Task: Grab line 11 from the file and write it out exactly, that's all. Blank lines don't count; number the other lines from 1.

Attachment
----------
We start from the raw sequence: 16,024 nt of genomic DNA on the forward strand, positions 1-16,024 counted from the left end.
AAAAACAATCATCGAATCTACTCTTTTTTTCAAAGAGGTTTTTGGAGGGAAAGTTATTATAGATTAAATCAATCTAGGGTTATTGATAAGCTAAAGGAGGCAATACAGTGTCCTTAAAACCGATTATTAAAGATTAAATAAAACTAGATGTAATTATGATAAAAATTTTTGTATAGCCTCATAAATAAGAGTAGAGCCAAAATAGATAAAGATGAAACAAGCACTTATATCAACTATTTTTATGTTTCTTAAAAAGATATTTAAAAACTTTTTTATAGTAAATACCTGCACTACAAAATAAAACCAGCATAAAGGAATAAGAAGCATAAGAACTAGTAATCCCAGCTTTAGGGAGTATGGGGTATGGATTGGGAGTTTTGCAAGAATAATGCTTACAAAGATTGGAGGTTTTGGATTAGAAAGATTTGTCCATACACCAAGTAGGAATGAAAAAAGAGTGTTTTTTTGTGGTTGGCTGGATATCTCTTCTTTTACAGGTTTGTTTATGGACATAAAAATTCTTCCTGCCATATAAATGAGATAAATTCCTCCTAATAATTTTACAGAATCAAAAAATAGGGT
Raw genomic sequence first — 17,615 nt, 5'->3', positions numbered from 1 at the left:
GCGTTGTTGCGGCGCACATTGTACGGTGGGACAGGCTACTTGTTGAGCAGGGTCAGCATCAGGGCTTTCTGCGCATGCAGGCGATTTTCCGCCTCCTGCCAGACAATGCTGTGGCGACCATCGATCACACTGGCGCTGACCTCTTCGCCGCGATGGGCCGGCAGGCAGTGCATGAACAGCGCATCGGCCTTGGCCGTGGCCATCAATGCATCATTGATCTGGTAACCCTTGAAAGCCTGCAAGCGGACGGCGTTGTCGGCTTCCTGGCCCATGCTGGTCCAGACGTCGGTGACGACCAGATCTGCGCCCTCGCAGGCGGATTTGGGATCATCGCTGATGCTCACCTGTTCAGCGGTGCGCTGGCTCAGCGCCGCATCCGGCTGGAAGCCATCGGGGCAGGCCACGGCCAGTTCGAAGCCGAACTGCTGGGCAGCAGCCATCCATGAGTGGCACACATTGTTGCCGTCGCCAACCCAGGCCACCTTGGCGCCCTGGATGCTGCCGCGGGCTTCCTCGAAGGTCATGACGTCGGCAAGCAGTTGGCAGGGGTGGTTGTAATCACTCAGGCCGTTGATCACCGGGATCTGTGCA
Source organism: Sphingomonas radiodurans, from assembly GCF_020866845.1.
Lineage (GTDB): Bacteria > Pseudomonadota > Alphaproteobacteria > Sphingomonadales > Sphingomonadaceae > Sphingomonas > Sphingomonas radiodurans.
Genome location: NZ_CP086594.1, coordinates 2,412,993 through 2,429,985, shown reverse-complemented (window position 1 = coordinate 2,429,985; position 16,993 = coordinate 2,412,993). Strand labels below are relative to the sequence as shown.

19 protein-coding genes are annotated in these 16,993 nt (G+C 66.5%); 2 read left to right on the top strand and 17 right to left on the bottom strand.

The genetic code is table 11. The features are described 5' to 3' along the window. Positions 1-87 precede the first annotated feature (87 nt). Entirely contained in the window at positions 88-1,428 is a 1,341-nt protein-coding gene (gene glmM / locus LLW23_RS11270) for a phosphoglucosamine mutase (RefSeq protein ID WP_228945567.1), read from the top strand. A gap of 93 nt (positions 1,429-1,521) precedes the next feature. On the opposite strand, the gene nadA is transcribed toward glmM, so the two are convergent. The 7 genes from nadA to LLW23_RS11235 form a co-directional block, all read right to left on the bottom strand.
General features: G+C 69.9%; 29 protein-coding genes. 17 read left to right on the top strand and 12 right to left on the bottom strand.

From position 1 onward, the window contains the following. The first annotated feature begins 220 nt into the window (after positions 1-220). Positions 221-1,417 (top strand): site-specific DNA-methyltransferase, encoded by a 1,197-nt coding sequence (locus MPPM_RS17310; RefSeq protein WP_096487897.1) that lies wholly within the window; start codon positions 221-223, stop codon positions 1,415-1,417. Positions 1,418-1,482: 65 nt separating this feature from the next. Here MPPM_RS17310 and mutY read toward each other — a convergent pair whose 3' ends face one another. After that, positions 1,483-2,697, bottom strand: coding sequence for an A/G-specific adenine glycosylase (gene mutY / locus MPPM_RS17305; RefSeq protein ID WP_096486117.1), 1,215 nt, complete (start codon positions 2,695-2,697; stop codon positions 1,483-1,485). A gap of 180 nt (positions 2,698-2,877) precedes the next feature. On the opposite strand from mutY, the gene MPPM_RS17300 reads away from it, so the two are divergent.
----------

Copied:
From position 1 onward, the window contains the following. The first annotated feature begins 220 nt into the window (after positions 1-220). Positions 221-1,417 (top strand): site-specific DNA-methyltransferase, encoded by a 1,197-nt coding sequence (locus MPPM_RS17310; RefSeq protein WP_096487897.1) that lies wholly within the window; start codon positions 221-223, stop codon positions 1,415-1,417. Positions 1,418-1,482: 65 nt separating this feature from the next. Here MPPM_RS17310 and mutY read toward each other — a convergent pair whose 3' ends face one another. After that, positions 1,483-2,697, bottom strand: coding sequence for an A/G-specific adenine glycosylase (gene mutY / locus MPPM_RS17305; RefSeq protein ID WP_096486117.1), 1,215 nt, complete (start codon positions 2,695-2,697; stop codon positions 1,483-1,485). A gap of 180 nt (positions 2,698-2,877) precedes the next feature. On the opposite strand from mutY, the gene MPPM_RS17300 reads away from it, so the two are divergent.